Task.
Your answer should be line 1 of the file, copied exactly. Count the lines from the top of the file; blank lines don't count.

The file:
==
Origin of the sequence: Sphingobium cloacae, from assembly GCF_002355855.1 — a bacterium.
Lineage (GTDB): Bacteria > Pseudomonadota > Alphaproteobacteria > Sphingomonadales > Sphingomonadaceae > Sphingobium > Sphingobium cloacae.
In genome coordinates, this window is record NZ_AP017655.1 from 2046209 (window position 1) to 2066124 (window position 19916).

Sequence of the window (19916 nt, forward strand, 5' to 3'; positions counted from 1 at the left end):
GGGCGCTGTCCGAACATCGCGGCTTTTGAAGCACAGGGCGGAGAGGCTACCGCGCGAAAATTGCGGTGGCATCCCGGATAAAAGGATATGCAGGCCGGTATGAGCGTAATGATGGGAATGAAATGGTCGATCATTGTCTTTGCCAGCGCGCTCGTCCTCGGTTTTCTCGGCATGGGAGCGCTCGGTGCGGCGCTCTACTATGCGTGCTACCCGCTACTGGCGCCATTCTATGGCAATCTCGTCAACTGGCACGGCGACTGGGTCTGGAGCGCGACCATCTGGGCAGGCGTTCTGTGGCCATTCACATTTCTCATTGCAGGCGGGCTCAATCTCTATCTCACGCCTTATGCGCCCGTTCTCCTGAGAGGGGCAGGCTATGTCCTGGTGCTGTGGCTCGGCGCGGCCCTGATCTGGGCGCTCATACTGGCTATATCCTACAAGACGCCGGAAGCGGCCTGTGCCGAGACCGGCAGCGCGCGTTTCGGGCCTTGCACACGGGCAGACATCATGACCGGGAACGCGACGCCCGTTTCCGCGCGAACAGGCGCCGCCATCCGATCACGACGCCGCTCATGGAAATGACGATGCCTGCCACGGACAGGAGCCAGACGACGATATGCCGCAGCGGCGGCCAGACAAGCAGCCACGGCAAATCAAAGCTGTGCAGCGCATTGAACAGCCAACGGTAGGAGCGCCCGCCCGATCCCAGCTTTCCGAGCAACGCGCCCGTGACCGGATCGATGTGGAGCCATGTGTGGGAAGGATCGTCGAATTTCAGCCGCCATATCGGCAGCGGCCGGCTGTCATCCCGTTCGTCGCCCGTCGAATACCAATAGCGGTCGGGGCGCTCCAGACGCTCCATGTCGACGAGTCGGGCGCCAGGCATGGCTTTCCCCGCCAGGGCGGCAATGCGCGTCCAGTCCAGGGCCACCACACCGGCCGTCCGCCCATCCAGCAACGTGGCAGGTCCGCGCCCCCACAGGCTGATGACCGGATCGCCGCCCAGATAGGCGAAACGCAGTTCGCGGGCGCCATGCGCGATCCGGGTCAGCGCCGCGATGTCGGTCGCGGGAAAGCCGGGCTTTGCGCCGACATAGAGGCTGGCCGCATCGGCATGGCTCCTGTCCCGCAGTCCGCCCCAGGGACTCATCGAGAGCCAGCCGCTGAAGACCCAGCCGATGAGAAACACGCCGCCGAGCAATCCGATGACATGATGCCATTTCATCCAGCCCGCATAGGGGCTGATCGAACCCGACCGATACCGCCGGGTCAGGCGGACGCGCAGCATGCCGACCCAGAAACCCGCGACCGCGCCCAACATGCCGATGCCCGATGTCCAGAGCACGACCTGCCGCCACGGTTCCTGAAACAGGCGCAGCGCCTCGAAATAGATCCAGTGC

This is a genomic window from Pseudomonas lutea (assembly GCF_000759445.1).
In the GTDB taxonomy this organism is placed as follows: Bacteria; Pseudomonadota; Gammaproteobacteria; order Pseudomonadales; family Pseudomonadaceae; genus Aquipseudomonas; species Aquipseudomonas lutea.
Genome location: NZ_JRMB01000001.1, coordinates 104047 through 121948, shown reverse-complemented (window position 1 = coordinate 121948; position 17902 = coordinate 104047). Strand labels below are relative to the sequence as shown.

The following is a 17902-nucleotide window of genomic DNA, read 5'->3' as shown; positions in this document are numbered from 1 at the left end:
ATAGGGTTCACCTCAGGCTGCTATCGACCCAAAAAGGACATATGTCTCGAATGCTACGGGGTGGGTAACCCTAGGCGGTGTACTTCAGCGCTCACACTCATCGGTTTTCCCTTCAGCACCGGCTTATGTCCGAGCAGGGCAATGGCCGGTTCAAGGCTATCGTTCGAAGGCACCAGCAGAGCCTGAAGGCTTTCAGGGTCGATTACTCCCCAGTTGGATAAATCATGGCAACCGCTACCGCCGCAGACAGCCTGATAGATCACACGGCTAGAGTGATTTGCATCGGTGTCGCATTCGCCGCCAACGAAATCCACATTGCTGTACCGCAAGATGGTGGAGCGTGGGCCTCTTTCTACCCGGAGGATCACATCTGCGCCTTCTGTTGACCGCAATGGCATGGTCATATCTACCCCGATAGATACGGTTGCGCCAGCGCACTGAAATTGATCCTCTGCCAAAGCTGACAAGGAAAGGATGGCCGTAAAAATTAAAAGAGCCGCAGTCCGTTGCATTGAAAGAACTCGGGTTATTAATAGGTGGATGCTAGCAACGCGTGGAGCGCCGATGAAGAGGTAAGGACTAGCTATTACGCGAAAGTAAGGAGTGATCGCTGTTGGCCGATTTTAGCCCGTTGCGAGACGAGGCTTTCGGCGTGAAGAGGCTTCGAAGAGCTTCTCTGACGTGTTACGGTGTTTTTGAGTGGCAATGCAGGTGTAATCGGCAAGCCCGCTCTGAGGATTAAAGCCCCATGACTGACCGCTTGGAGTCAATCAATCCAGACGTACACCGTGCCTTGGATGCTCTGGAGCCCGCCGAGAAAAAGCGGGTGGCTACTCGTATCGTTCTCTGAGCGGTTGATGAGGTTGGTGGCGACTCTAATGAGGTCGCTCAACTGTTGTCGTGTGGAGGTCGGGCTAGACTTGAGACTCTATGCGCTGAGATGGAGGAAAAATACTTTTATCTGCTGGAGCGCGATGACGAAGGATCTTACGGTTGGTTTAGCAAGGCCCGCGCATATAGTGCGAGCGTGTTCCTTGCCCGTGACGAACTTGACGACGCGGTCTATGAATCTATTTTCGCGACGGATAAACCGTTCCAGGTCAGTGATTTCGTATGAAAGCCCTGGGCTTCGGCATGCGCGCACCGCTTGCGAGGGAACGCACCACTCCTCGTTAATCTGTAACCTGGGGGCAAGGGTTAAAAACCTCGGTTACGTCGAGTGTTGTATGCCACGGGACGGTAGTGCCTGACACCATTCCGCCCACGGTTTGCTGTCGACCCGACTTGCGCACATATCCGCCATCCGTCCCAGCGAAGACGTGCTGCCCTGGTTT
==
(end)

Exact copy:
Origin of the sequence: Sphingobium cloacae, from assembly GCF_002355855.1 — a bacterium.